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Secrets to a healthful cruise

Going on a cruise? Here's what you need to know about shipboard disease outbreaks.

You've spent months—maybe even years—planning your big sea cruise. The last thing you want is a shipboard illness steering your dream vacation off course. But it can happen. That's why it's important to take steps to reduce your risk, both before you leave and while you're at sea.

Outbreak

You've probably read about vacation-ruining illnesses that break out on cruise ships.

While there have been outbreaks of serious illnesses such as Legionnaires' disease, COVID-19, measles and meningitis, some of the most common health problems on cruises are gastrointestinal illnesses.

Gastrointestinal illnesses may be the result of salmonella, hepatitis A or E. coli infections, but most are caused by noroviruses, reports the World Health Organization (WHO).

Noroviruses cause inflammation of the stomach and large intestines, resulting in vomiting, diarrhea and stomach cramping. Less commonly, infection causes a low fever and headaches.

Although contagious, noroviruses generally aren't serious. Most people recover in one to three days, the Centers for Disease Control and Prevention (CDC) reports.

The greatest concern—especially for older people, young children and those with weakened immune systems—is dehydration due to vomiting and diarrhea. If a person can't replace lost fluids, medical attention may be needed.

Why it happens

Most outbreaks are linked to contaminated food and water.

According to CDC, factors that contribute to the spread of disease include:

  • People onboard living in a closed, crowded environment where viruses can easily spread.
  • Passengers going on cruises even though they are ill.

How illness spreads

According to CDC, you can get infected with a norovirus by:

  • Eating food or drinking liquid that's infected.
  • Touching infected surfaces or objects and then touching your mouth, nose or eyes.
  • Being present when someone is vomiting.
  • Sharing food with or eating from the same utensils as an infected person.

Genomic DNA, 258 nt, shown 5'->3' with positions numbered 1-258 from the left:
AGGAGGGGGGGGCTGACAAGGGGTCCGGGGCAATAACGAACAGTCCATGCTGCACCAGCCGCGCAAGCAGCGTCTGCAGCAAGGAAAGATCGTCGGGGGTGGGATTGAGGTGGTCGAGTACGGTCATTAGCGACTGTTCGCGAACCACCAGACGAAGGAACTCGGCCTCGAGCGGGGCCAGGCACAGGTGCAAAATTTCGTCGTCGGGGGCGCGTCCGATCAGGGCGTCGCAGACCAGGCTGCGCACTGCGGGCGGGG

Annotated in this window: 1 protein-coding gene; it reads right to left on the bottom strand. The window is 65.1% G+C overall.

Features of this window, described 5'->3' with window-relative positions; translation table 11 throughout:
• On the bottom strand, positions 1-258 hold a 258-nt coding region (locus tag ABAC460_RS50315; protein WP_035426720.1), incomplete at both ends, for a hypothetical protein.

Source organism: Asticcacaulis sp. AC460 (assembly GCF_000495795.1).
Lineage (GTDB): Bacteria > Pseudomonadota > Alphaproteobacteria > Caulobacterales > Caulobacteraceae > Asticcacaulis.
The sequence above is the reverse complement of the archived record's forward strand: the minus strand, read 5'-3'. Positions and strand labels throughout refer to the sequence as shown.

• Shaking hands with an infected person and then touching your mouth, nose or eyes before you wash your hands.
  • Caring for someone who's infected.
  • Not washing your hands after using the bathroom or changing diapers, or not washing them before eating or preparing food.

Staying shipshape

To avoid noroviruses:

  • Wash your hands after using the bathroom and before eating. Pack an alcohol-based hand sanitizer to use along with handwashing.
  • Avoid shaking hands if there's an outbreak.
  • Keep your hands away from your mouth.
  • Leave the area if you see someone get sick. Report the incident to cruise staff.
  • Get plenty of rest to keep your immune system strong.
  • If you're sick before a cruise, call the cruise line and ask if it's possible to reschedule.

If you get sick onboard, report your illness to the ship's doctor and work to avoid behaviors that could spread the disease to others.

Before you go

Before leaving home you'll want to do a couple of things:

Research your ship. CDC operates a vessel sanitation program, which monitors outbreaks and inspects the sanitation of cruise ships. You can get reports on specific ships via the program's website at cdc.gov/nceh/vsp.

The program inspects a ship's water supply, food-handling practices, crew hygiene practices and general cleanliness, along with other factors.

Get your shots. Be sure to get the immunizations recommended for the countries you'll be visiting. You'll want to be sure your vaccinations for tetanus, measles, mumps and other diseases are up-to-date. And, depending on where you're going, you may need additional protection against diseases such as yellow fever and hepatitis A.

You can get information on these shots from your doctor and CDC's Travelers' Health website at cdc.gov/travel. Set up an appointment for shots at least a month before your trip, as some vaccines require time to take effect.

Reviewed 9/20/2021

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